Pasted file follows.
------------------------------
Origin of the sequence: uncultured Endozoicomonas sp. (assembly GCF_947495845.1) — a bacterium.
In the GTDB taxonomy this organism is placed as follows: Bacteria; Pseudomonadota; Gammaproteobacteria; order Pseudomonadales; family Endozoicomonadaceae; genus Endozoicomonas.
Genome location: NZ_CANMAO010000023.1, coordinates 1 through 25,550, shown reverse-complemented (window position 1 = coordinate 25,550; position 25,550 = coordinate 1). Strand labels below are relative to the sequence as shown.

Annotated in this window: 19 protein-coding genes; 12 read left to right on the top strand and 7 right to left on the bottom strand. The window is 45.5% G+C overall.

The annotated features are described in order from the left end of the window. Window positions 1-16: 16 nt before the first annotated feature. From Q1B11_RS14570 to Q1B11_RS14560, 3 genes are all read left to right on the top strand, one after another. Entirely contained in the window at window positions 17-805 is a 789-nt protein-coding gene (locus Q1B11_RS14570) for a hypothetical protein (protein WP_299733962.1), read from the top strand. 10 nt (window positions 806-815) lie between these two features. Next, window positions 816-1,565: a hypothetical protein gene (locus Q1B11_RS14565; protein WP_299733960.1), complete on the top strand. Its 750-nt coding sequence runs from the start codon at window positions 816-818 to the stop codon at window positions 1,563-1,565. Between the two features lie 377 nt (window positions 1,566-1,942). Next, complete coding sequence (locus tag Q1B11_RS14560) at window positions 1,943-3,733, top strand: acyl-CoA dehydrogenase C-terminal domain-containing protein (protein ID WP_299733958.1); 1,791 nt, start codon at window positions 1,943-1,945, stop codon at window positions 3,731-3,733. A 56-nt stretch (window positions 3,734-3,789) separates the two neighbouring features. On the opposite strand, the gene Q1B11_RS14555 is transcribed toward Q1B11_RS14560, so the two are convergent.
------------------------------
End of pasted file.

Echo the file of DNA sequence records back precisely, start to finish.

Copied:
Origin of the sequence: uncultured Endozoicomonas sp. (assembly GCF_947495845.1) — a bacterium.
In the GTDB taxonomy this organism is placed as follows: Bacteria; Pseudomonadota; Gammaproteobacteria; order Pseudomonadales; family Endozoicomonadaceae; genus Endozoicomonas.
Genome location: NZ_CANMAO010000023.1, coordinates 1 through 25,550, shown reverse-complemented (window position 1 = coordinate 25,550; position 25,550 = coordinate 1). Strand labels below are relative to the sequence as shown.

Annotated in this window: 19 protein-coding genes; 12 read left to right on the top strand and 7 right to left on the bottom strand. The window is 45.5% G+C overall.

The annotated features are described in order from the left end of the window. Window positions 1-16: 16 nt before the first annotated feature. From Q1B11_RS14570 to Q1B11_RS14560, 3 genes are all read left to right on the top strand, one after another. Entirely contained in the window at window positions 17-805 is a 789-nt protein-coding gene (locus Q1B11_RS14570) for a hypothetical protein (protein WP_299733962.1), read from the top strand. 10 nt (window positions 806-815) lie between these two features. Next, window positions 816-1,565: a hypothetical protein gene (locus Q1B11_RS14565; protein WP_299733960.1), complete on the top strand. Its 750-nt coding sequence runs from the start codon at window positions 816-818 to the stop codon at window positions 1,563-1,565. Between the two features lie 377 nt (window positions 1,566-1,942). Next, complete coding sequence (locus tag Q1B11_RS14560) at window positions 1,943-3,733, top strand: acyl-CoA dehydrogenase C-terminal domain-containing protein (protein ID WP_299733958.1); 1,791 nt, start codon at window positions 1,943-1,945, stop codon at window positions 3,731-3,733. A 56-nt stretch (window positions 3,734-3,789) separates the two neighbouring features. On the opposite strand, the gene Q1B11_RS14555 is transcribed toward Q1B11_RS14560, so the two are convergent.